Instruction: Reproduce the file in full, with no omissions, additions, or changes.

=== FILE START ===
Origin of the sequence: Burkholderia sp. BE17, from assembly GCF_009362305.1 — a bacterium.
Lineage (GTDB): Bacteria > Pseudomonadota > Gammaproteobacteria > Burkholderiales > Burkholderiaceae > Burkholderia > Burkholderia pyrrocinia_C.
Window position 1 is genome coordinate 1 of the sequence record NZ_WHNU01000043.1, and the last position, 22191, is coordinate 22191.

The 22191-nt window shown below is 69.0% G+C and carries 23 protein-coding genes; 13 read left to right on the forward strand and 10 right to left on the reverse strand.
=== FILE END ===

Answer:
Origin of the sequence: Burkholderia sp. BE17, from assembly GCF_009362305.1 — a bacterium.
Lineage (GTDB): Bacteria > Pseudomonadota > Gammaproteobacteria > Burkholderiales > Burkholderiaceae > Burkholderia > Burkholderia pyrrocinia_C.
Window position 1 is genome coordinate 1 of the sequence record NZ_WHNU01000043.1, and the last position, 22191, is coordinate 22191.

The 22191-nt window shown below is 69.0% G+C and carries 23 protein-coding genes; 13 read left to right on the forward strand and 10 right to left on the reverse strand.